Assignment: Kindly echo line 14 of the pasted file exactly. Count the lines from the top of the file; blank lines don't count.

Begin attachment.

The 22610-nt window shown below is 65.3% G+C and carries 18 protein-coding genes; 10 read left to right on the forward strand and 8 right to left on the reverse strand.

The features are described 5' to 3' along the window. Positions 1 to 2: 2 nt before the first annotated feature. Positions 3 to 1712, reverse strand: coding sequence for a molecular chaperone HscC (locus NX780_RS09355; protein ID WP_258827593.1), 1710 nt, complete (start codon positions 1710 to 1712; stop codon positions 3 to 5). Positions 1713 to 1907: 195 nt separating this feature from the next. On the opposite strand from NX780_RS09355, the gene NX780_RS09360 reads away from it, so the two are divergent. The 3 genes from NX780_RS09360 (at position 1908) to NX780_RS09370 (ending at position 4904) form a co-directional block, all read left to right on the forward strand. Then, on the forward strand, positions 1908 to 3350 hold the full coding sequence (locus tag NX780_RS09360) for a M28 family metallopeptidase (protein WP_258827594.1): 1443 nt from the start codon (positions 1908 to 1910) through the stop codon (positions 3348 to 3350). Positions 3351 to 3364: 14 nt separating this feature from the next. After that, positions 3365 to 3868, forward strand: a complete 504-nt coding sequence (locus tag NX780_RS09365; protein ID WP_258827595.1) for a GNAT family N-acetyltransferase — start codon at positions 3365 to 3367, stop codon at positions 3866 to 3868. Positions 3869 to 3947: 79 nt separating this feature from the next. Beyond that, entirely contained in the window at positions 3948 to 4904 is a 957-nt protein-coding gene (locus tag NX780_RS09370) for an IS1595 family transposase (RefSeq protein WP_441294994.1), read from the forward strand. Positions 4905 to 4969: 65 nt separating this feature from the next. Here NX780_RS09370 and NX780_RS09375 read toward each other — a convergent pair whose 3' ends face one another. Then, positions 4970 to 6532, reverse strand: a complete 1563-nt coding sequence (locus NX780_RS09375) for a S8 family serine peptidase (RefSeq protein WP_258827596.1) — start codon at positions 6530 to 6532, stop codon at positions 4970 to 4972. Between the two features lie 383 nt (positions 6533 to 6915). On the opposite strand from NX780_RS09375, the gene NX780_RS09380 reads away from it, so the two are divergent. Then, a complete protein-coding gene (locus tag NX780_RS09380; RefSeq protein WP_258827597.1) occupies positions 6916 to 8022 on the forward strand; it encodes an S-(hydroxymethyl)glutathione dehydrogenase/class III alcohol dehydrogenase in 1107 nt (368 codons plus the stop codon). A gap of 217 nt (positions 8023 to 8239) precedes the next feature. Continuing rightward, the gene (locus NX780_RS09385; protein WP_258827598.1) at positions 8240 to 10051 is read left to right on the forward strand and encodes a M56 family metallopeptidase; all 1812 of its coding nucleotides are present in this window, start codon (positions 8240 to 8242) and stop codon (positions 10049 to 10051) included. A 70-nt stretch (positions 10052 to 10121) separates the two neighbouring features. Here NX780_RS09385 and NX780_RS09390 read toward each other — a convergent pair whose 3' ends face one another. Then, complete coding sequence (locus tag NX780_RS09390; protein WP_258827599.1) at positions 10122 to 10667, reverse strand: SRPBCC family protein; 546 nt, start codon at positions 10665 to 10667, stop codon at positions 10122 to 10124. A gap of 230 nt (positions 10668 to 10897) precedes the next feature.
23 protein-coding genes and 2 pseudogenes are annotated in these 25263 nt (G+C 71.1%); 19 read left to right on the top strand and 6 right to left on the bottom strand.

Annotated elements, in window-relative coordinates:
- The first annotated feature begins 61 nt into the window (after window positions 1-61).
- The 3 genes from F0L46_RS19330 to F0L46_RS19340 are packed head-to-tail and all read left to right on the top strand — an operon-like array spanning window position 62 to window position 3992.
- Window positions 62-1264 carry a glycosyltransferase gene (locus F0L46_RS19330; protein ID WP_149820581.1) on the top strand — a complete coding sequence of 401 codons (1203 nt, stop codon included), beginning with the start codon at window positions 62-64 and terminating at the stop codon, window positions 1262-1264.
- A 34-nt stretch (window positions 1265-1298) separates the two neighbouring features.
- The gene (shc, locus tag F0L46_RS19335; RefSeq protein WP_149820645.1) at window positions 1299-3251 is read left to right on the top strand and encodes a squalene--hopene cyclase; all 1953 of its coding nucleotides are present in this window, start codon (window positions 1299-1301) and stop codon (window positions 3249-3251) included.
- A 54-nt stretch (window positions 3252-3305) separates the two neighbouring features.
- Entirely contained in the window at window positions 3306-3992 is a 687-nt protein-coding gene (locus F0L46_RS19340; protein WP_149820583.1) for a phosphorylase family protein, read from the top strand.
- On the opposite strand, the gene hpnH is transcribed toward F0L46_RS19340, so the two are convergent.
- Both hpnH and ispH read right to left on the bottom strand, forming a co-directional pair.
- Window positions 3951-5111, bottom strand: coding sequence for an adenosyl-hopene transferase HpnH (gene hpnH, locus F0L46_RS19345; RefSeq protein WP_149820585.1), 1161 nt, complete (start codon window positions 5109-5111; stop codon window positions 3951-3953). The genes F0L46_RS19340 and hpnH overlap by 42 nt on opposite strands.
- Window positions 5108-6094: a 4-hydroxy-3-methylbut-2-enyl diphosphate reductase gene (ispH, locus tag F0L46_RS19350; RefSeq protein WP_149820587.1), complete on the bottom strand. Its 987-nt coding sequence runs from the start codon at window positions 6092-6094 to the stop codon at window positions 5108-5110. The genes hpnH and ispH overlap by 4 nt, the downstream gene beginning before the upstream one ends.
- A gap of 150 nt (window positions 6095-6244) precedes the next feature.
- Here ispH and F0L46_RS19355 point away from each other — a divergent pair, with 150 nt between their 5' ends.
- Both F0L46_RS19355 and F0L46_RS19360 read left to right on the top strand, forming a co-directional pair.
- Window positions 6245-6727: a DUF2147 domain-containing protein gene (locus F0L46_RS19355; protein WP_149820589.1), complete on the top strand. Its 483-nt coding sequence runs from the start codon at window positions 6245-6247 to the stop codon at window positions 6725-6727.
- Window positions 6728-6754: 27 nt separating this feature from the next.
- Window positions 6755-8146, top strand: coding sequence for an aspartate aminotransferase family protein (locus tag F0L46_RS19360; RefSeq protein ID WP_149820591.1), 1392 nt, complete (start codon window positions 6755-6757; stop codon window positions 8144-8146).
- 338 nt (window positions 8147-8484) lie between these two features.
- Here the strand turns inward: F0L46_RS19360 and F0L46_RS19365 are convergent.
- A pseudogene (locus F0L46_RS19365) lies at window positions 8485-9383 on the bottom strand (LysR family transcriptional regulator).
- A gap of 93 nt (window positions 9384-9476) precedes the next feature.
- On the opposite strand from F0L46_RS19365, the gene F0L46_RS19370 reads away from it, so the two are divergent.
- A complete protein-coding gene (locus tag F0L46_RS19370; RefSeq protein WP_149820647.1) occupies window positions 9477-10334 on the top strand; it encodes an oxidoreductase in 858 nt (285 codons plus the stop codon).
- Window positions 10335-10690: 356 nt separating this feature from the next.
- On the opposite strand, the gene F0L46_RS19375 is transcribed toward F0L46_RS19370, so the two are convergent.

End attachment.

- Window positions 3951-5111, bottom strand: coding sequence for an adenosyl-hopene transferase HpnH (gene hpnH, locus F0L46_RS19345; RefSeq protein WP_149820585.1), 1161 nt, complete (start codon window positions 5109-5111; stop codon window positions 3951-3953). The genes F0L46_RS19340 and hpnH overlap by 42 nt on opposite strands.